Perhaps:  Playing bad that day > general irritation > slow play is annoying > pissed at partners for no reason

 

A couple things IMHO (your mileage might vary) -

1 - Others don't irritate me - I get irritated - it's my choice to let them.  Though people can be very irritating, it still comes down to me.  If they do it on purpose, that's something else, but then I just disconnect and play my game.  Same concept - still my choice.

2 - Sometimes I play good, sometimes I play bad.  I tend to blame my execution - everything else is interesting, but in the end, it's simple - I played bad that day.  Making a lot of inferences to move away from that conclusion doesn't help my game.

I fail a lot on #1 up there in that I can let myself get annoyed (we're human).  But now that I treat it as a rule, it happens a LOT less and golf is more fun - even on slow days.

It's just a game - I help my slow friends, if it's really dumb, I find myself relaxing while waiting, checking out the course, or I'll even play ahead if it's getting to me a lot.    Enjoy your friends - you have friends that play with you, that's a bonus.  Play the harder courses with your friend that matches up with you better.  But it's a two some now - be careful, you might get matched up with a couple scratch golfers that are annoyed at your game.

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One thing that can really help a situation when you have lesser-skilled friends is to pick the right course. 

Even lousy golfers can play at a good pace if they don't have to search for balls. Pick relatively open courses where even a stone-cold shank can be tracked down fast.

Honestly, there are plenty of courses in my own area that I have no business on right now, so I go where it is friendly. 

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In regards to your game - when I've faced these situations (and one specific round comes to mind), I try to speed up everything but the shot process.  Walk faster if walking, be ready when it's my turn, read my chips/putts while others are preparing to play their shots.  I do these things normally, but make extra sure to do them when my group is slow.  But I'll still take my normal time (which is IMO faster than average on the fairway, average around the greens) to take my shot or yes, my game can deteriorate.  

To speed up my group, I'll usually just say out loud after everyone holes out - "WE need to pick up the pace as the group behind is really waiting," and then go to the next tee box as fast as possible.  Usually gets the point across.

One other thing - if playing a difficult course with less skilled golfers, I'm not afraid to suggest at the beginning of the round that "you'll probably want to play the xx tees." Too many times golfers want to play the same tees to be social.  WRONG!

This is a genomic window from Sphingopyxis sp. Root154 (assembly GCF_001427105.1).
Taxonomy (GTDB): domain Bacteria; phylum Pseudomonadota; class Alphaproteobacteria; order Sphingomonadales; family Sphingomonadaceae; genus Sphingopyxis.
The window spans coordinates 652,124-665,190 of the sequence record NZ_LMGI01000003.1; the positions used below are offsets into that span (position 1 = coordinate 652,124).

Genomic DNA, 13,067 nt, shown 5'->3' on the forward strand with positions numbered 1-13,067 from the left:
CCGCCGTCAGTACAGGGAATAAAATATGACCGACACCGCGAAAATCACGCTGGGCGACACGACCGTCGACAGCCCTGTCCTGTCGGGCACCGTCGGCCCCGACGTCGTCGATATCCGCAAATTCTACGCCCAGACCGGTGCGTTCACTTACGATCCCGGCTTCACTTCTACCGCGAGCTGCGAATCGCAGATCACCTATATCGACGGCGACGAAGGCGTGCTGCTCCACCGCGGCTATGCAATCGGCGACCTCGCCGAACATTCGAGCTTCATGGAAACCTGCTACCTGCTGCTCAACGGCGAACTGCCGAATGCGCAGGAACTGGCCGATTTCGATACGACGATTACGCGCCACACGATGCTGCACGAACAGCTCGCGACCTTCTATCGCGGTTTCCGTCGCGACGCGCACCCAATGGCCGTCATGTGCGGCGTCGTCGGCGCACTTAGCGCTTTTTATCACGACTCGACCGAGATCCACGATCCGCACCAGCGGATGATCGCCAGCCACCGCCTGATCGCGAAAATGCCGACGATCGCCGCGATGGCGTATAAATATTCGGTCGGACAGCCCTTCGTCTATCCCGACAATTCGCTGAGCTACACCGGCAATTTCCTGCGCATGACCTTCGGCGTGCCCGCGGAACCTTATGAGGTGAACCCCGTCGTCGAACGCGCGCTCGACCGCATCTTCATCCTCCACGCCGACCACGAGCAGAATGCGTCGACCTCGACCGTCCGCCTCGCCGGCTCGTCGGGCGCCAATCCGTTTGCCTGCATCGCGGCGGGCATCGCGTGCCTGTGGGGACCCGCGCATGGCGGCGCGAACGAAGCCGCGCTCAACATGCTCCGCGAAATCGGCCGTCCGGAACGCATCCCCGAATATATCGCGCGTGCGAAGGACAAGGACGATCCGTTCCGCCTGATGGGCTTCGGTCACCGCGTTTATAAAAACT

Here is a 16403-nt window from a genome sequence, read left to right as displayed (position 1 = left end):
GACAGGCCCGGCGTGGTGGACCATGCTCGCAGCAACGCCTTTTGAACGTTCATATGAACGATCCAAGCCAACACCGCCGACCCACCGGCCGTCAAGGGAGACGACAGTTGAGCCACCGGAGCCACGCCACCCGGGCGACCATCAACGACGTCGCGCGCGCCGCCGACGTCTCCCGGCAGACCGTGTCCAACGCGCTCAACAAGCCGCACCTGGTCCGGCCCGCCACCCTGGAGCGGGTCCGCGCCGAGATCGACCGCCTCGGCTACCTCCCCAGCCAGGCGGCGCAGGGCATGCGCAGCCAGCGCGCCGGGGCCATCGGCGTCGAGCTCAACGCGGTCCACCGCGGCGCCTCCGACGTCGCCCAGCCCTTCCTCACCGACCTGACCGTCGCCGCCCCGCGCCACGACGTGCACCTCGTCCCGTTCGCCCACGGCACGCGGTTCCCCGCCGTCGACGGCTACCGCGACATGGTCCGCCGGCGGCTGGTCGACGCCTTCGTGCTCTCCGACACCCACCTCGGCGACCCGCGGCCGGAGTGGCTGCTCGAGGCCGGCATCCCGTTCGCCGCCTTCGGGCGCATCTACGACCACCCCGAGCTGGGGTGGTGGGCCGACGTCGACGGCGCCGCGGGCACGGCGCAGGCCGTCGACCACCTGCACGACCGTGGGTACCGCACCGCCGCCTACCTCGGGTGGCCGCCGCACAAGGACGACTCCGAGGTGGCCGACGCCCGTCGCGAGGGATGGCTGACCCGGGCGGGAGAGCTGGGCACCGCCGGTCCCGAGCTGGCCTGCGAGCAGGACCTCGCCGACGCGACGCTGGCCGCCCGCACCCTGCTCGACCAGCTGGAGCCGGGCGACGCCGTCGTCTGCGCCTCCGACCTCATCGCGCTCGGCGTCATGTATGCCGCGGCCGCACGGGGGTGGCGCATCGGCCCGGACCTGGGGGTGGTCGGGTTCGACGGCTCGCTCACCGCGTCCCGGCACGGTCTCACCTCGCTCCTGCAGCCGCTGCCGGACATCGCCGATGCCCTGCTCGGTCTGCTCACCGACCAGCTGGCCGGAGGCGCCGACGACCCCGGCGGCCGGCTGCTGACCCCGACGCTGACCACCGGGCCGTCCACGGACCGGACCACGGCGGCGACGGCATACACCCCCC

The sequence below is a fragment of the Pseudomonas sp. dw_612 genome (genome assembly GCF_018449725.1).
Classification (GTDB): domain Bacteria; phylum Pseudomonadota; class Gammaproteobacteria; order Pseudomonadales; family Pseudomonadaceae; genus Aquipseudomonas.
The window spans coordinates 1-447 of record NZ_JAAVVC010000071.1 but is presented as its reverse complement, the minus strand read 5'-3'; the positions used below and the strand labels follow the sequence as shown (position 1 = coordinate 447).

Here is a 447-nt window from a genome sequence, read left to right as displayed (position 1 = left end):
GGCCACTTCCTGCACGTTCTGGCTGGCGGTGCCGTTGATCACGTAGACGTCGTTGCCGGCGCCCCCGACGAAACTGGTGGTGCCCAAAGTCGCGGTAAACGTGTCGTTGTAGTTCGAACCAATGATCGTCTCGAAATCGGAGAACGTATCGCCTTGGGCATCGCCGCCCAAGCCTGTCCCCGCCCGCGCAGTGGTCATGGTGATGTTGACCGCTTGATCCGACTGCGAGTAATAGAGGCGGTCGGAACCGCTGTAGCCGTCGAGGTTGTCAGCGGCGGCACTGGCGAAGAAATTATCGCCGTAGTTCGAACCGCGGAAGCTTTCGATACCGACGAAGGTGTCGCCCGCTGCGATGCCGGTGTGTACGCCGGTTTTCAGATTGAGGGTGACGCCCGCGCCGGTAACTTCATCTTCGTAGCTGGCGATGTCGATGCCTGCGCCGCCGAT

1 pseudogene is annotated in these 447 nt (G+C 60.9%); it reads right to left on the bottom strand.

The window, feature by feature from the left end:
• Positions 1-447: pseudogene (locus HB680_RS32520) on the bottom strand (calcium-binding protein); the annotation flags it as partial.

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Was out with a guy and his 19 year old son yesterday. He invited me to play at his private club. It was warm and busy. Early on the back 9, twosomes were getting bunched behind us and 4somes infront of us were slowing us down. He drove himself nuts, worrying about what was going on behind us, when he could do nothing about it. There was no where to go. The club allows folks to play two's or three's. 

I never turn around. My job is to keep up to the folks in front of me. Your job, if you want to, is to ask me to play through, if you can. We started 5 minutes late. We finished in 4 hours 10 minutes and probably waited 2-3 minutes 5 or 6 times. 

It was a beautiful day, surrounded by forest and the foothills. Did I mention, I never turn around.

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1. Play with your friends at slow times or less-busy courses, even if that means playing lower-quality courses (The Golf Gods will not strike you down, I promise.)

2. Be honest that sometimes you and your friend sometimes want to play better courses and not want to deal with them OR that they have to pick up their ball if they're affecting pace of play.  

3. You have your best, average, and worst scores.  You can't expect to shoot 84 today because you shot it yesterday.  

4. Not every round of golf has to be played for a score.  Why not just go out and have fun with your friends?

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I'm still trying to figure out the low 80s scoring after 2 or 3 years in the game !😲

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On ‎8‎/‎19‎/‎2019 at 8:01 AM, IncomingFore said:

The past couple of weeks, a buddy and I have been playing our best golf since starting 3 and 2 years ago, finally breaking into the low 80s. It's been a great, and I've been really enjoying the game a lot with this buddy.

We also have several other friends that are not nearly as good, and this is where the problems started this weekend at a higher end course we all purchased rounds for on Group Golfer. The other two players in our group were shanking the balls all over. If they weren't going out of bounds, they were duffing shots, or loosing them into the really tall grass along the fairways. We would spend time trying to help them find their balls, driving from shot to shot.

There were multiple groups keeping pace behind us, and the other decent player and myself started trying to pick up the slack for the other two. It destroyed our games. I had a constant sense of urgency on every shot, and it just caused me to get irritated with the game and the other two players. This compounded into us having to make up shots that any other day we've done over and over. We kept pace and finished in 4 hours, but I only think we were able to, because me and the other decent player were constantly trying to just get the ball down the fairway. This was a pretty crummy experience dropping to a 96 after shooting an 84 the day before on course of the same slope rating. My head wasn't in it, and it felt rushed the entire game.